Particularly chilling are statistics that show a record number of male births in a number of Buddhist and former Buddhist majority countries since the early 1980s, when abortion and low-cost sonogram technologies became widely available. It has been estimated that as a result of religious and cultural value systems and traditions that place a greater premium on male children and foster unfavorable attitudes toward females, between 1980 and the early 1990s, sex-selective abortions resulted in well over 100 million “missing females” in Asia and North Africa. 44 million were “missing” in China alone.
The harm done to those who are taught to look on women and other groups as inferior, and to treat them as such, is more difficult to measure than harm done to those who are subject to discrimination. However, psychological and social studies also offer ample evidence as to its nature.
This large body of research shows that had the Buddha seen women as inferior or more flawed than men; had he set up special rules to limit them; or had he taught such beliefs or rules to others, he would have harmed his disciples, their cultures, future generations, Buddhism, and the Buddha himself—just as those same views and practices harm entire cultures today.
Such teachings and practices also convey not only that it is acceptable, but that it is spiritually and morally sound to view entire segments of the population as inferior, and to establish social systems that treat them as such. They are the antithesis—not only of core Buddhist teachings on non-harm, kind- ness, compassion, and avoiding harsh speech and aversion—but also of the most essential dharma on Right View and the Middle Path:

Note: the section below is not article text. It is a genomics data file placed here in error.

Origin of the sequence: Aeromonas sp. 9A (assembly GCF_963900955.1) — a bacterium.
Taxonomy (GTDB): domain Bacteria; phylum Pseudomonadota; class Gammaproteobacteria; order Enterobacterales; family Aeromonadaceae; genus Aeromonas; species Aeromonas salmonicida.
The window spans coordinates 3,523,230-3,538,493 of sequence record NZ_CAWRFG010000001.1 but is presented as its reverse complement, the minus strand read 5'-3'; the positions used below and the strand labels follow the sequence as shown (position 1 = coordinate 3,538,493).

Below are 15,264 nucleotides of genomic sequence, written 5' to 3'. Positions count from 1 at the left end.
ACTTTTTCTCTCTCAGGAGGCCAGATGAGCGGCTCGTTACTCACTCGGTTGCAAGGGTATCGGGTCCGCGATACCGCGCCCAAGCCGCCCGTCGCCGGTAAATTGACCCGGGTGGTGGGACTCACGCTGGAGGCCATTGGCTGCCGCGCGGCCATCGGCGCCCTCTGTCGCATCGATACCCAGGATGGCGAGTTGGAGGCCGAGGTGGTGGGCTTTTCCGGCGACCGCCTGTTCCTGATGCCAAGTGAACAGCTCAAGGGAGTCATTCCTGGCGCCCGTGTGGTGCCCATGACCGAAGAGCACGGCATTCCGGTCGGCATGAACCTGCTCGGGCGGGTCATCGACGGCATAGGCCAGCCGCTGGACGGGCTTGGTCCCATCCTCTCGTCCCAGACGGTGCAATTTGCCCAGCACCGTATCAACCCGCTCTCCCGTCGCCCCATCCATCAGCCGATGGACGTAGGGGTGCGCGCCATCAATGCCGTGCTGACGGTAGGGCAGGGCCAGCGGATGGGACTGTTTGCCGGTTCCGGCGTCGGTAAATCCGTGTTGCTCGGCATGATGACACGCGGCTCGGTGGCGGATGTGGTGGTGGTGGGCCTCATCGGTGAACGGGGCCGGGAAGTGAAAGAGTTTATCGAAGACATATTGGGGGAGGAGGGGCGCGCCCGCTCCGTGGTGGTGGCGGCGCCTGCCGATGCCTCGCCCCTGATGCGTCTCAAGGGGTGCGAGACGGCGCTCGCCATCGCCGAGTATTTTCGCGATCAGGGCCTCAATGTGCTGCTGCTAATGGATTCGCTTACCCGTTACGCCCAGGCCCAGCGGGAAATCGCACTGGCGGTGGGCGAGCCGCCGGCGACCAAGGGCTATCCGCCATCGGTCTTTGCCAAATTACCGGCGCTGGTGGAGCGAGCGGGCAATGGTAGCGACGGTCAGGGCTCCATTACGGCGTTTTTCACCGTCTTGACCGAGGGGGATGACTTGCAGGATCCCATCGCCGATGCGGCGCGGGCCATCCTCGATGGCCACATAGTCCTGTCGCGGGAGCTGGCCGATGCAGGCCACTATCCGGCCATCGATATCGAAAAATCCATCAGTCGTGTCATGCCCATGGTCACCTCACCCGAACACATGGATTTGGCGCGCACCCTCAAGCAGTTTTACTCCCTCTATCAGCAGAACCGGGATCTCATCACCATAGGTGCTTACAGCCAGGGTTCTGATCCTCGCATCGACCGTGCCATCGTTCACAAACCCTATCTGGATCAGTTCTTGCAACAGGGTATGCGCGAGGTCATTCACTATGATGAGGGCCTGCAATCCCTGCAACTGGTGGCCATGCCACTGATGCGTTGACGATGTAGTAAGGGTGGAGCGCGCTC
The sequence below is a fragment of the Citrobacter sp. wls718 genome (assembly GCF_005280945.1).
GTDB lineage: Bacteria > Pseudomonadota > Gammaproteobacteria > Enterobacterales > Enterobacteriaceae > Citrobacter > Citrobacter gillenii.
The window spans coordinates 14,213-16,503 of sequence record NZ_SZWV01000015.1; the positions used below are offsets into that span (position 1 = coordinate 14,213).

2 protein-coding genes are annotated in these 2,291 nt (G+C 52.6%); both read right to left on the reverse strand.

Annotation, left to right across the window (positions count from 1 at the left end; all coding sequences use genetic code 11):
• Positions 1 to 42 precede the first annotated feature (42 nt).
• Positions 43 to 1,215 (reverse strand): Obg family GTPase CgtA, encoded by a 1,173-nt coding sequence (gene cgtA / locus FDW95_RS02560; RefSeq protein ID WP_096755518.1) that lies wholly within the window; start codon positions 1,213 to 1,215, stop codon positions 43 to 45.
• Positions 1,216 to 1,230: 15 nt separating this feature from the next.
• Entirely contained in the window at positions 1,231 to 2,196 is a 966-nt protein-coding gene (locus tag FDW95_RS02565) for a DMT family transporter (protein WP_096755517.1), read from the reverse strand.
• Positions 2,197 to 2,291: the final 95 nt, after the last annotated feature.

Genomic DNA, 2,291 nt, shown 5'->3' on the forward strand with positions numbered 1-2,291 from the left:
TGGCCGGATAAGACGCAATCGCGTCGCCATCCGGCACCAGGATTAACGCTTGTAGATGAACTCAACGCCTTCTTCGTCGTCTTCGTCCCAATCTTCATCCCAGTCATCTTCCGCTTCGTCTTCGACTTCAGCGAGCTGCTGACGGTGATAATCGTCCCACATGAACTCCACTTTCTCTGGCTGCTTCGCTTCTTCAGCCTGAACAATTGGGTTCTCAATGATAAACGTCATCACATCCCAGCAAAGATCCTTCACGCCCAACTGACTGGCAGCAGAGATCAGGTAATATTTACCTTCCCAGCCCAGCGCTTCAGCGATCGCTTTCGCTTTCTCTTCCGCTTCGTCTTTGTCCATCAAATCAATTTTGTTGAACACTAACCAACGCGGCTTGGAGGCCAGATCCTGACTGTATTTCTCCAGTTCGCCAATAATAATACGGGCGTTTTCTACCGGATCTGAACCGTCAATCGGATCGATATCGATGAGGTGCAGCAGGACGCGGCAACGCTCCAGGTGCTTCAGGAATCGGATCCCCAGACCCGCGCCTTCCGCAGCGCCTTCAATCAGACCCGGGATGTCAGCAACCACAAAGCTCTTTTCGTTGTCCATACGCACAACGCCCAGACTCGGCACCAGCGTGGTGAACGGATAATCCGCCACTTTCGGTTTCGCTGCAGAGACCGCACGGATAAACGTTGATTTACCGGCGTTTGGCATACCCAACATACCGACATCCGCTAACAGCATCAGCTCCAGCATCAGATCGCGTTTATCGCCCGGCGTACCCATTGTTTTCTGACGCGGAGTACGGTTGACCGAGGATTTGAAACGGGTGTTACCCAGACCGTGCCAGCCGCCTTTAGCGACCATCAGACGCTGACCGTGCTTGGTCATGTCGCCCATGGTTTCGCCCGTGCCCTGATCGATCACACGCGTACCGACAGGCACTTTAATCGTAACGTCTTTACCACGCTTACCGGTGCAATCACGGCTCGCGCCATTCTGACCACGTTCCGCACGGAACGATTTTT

According to the Dharma, it is precisely by realizing that what we mistakenly perceive to be inherently existing, separate selves and others are, in fact, interdependent, subjective, and transitory illusions—constantly evolving compounded aggregates, subject to causes and conditions, and closely connected with other beings and phenomena—that one can abandon self-clinging and discriminatory thinking, and bring an end to suffering. The Soma Sutta spells out that identification with gender—or with “anything at all”—makes one fit for Mara to tempt. “The Tathagata . . . is equal toward all things and does not discriminate among them” (Vimalakirti Nirdesa Sutta).
The Early Buddhist Canon contains several accounts of the Buddha’s methods for assessing the validity of spiritual teachings and practices. Much of the Tripitaka and later sutras are also devoted to detailed analyses of Right and Wrong View, and the right and wrong way to think, speak, behave, practice, and teach. These passages convey that false or distorted dharma, misguided teachers, and Wrong Views are among the most common problems that practitioners face. This is one of the main reasons why one mustn’t accept spiritual teachings without investigating them.
In several discourses, the Buddha warns that false teachings are among the conditions that will lead to the Dharma’s demise. He also gives instructions for evaluating spiritual teachers and teachings.